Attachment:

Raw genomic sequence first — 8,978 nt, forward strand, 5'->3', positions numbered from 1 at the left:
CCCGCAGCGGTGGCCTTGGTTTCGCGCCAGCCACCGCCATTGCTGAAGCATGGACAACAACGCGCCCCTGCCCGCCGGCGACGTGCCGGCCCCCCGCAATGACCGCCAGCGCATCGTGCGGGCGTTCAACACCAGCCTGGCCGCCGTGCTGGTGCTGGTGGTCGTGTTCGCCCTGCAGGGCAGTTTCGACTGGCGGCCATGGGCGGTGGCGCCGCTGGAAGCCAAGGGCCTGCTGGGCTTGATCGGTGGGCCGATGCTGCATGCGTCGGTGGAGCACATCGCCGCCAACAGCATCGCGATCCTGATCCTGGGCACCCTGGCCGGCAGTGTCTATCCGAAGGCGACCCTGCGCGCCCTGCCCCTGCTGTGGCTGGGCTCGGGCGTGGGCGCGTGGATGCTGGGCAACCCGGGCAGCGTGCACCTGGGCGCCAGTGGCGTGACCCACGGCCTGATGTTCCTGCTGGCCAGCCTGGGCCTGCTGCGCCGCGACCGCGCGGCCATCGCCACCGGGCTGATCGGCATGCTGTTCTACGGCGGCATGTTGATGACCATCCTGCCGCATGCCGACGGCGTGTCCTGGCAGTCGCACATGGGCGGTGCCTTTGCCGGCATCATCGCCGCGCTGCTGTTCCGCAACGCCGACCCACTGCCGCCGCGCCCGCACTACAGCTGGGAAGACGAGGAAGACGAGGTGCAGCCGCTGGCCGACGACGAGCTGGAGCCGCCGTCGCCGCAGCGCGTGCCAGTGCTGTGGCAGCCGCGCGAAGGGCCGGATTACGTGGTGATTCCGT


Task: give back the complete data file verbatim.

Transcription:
Raw genomic sequence first — 8,978 nt, forward strand, 5'->3', positions numbered from 1 at the left:
CCCGCAGCGGTGGCCTTGGTTTCGCGCCAGCCACCGCCATTGCTGAAGCATGGACAACAACGCGCCCCTGCCCGCCGGCGACGTGCCGGCCCCCCGCAATGACCGCCAGCGCATCGTGCGGGCGTTCAACACCAGCCTGGCCGCCGTGCTGGTGCTGGTGGTCGTGTTCGCCCTGCAGGGCAGTTTCGACTGGCGGCCATGGGCGGTGGCGCCGCTGGAAGCCAAGGGCCTGCTGGGCTTGATCGGTGGGCCGATGCTGCATGCGTCGGTGGAGCACATCGCCGCCAACAGCATCGCGATCCTGATCCTGGGCACCCTGGCCGGCAGTGTCTATCCGAAGGCGACCCTGCGCGCCCTGCCCCTGCTGTGGCTGGGCTCGGGCGTGGGCGCGTGGATGCTGGGCAACCCGGGCAGCGTGCACCTGGGCGCCAGTGGCGTGACCCACGGCCTGATGTTCCTGCTGGCCAGCCTGGGCCTGCTGCGCCGCGACCGCGCGGCCATCGCCACCGGGCTGATCGGCATGCTGTTCTACGGCGGCATGTTGATGACCATCCTGCCGCATGCCGACGGCGTGTCCTGGCAGTCGCACATGGGCGGTGCCTTTGCCGGCATCATCGCCGCGCTGCTGTTCCGCAACGCCGACCCACTGCCGCCGCGCCCGCACTACAGCTGGGAAGACGAGGAAGACGAGGTGCAGCCGCTGGCCGACGACGAGCTGGAGCCGCCGTCGCCGCAGCGCGTGCCAGTGCTGTGGCAGCCGCGCGAAGGGCCGGATTACGTGGTGATTCCGT